CSU Dominguez Hills receives Mayme Agnew Clayton collection
Millions of African-American cultural books and artifacts
OW Staff Writer | 7/30/2020, midnight
California State University, Dominguez Hills (CSUDH) signed a historic agreement with the Mayme A. Clayton Library and Museum (MCLM) board of directors to house the Mayme A. Clayton Collection of African American History and Culture on campus in the Gerth Archives and Special Collections. The university intends to begin immediately cataloguing and archiving the collection so that it is more visible and accessible to the public.
The collection contains more than 2 million rare books, films, documents, photographs, artifacts, and works of art related to the history and culture of African-Americans in the United States, with a significant focus on Southern California and the American West. It had been housed since 2006 in the former Los Angeles County Superior Courthouse in Culver City and later at West L.A. College.
CSUDH President Thomas A. Parham said, “Anchoring the collection at the CSUDH campus is a profound statement regarding the ability of a community entity to entrust a valued family heirloom to an institution of higher education.”
“We are honored to announce this historic partnership, and look forward to collaborating with the MCLM board of directors to provide the public one of the most important collections of materials by and about Americans of African descent,” continued Parham. “Owing to the social justice roots of the campus and its demographic makeup, we believe that there could be no better place or steward for the collection than this university.”
The MCLM was originally founded by Mayme Agnew Clayton, Ph.D., (1923-2006) in 1975 as the Western States Black Research Center, which she had set up as a library for local residents in a renovated three-room garage at the rear of her home in the Los Angeles community of West Adams. Clayton—a university librarian, collector, and historian—amassed the collection over 40 years.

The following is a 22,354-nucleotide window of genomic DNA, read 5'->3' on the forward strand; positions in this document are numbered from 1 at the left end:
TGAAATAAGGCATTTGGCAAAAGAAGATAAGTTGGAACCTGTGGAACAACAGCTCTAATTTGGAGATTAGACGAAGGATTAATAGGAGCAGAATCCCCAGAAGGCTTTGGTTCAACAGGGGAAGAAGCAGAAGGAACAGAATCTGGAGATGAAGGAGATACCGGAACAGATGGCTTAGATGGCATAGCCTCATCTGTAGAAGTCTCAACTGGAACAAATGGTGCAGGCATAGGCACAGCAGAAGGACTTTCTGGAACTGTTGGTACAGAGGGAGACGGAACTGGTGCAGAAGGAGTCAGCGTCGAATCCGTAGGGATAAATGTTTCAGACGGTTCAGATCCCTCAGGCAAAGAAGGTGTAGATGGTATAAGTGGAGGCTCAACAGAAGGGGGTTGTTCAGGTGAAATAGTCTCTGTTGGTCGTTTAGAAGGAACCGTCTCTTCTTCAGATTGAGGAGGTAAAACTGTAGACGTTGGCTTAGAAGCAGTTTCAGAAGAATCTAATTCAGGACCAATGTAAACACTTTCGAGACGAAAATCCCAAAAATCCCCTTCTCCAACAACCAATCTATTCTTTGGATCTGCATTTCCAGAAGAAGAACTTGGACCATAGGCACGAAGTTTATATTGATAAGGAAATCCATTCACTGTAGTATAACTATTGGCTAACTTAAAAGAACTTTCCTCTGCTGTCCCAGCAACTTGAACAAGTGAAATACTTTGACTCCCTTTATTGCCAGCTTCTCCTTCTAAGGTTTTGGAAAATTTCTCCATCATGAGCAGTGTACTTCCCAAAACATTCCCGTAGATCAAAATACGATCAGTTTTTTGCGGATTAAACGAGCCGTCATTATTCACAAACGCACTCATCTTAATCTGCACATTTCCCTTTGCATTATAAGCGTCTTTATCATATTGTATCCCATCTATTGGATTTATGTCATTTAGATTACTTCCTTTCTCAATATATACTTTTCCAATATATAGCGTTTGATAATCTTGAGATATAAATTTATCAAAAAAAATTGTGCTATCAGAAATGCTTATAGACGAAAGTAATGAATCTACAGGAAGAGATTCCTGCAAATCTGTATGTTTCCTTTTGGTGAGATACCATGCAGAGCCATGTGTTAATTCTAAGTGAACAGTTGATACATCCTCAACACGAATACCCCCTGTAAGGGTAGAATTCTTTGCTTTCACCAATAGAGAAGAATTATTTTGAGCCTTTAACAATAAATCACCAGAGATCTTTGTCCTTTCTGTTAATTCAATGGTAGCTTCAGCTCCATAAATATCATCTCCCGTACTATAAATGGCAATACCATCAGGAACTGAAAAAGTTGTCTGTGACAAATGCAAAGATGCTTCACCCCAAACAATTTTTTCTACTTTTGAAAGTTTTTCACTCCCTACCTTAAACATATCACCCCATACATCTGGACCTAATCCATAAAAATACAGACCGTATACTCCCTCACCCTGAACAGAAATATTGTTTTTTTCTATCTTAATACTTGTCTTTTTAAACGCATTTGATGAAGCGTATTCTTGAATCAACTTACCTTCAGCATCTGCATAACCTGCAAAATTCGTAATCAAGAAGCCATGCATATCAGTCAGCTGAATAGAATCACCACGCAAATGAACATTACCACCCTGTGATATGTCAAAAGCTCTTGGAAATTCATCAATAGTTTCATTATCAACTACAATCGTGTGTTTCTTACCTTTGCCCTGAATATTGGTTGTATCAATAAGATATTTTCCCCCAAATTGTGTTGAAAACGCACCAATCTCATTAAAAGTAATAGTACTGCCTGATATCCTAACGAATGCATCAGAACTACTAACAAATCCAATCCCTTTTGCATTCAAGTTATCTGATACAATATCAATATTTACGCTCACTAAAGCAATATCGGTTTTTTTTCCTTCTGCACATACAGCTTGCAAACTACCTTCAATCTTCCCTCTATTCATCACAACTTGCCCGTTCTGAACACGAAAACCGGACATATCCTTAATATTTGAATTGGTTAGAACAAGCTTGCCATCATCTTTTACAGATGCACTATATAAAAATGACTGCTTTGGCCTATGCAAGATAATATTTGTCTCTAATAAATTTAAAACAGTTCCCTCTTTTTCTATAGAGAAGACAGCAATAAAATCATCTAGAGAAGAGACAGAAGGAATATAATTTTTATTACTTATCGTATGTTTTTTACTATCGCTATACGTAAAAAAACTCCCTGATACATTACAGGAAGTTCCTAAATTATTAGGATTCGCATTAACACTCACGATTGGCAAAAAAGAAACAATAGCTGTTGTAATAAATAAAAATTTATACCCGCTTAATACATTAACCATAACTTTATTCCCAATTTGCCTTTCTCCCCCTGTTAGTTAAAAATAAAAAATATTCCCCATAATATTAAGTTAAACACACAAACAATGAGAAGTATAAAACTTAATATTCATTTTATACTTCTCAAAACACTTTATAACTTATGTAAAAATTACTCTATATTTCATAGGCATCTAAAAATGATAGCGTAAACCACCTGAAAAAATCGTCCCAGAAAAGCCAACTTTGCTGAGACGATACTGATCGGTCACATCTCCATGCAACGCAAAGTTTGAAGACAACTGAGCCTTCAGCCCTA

Clayton was prescient in her view of the importance of collecting and preserving African-American history and culture. At a young age, she recognized how critical the contributions of African-Americans were in “forming the tapestry of what would become American history,” says MCLM Interim Executive Director Steven Fisher. However, she also understood that these stories and records were vulnerable to being lost, destroyed, or retold in a way that did not attribute the appropriate credits to where they belonged.
“In times like now, when we are reminded that Black lives can still be easily marginalized and under-valued, we are also reminded of the work of organizations that seek to preserve this information and inform the public of these histories, and seek to educate in a comprehensive and truthful way,” Fisher added.
“CSUDH and MCLM both believe in the power of education and its transformative ability to inspire and change trajectories in life. Our partnership will only enhance what we would have been able to accomplish alone to the benefit of everyone.”
Parham envisions CSUDH as a model urban university where the issues of race and culture become topics of critical discourse and analysis.
“Among the other collections at CSUDH highlighting the cultural heritage of African-Americans, elevating the visibility of this collection will be an important institutional anchor that helps to crystallize our vision, and enables the MCLM to more broadly share the critical knowledge and lessons contained within,” Parham said.
Los Angeles County Supervisor Mark Ridley-Thomas was a champion for the preservation of the collection by facilitating and supporting the agreement with CSUDH.
“This collection of African-American history and culture is a vital thread in the fabric of Los Angeles County and our nation as whole,” Ridley-Thomas said. “With Cal State Dominguez Hills serving as a responsible steward for the collection, future generations will be able to know the joy, excitement and inspiration of seeing these artifacts and learning from them.”
“I cannot think of a better way to honor Dr. Mayme Clayton’s vision and legacy—who I had the pleasure of knowing—than to return her collection to their university roots,” Ridley-Thomas added added.
“The Mayme A. Clayton Collection is particularly noteworthy in this current climate,” CSUDH’s University Library Dean Stephanie Brasley explained. “When individuals have access to materials that invite them to challenge their biases and assumptions and enables them to enhance their knowledge base about people of different cultures, the collection then serves as an empowering community asset.”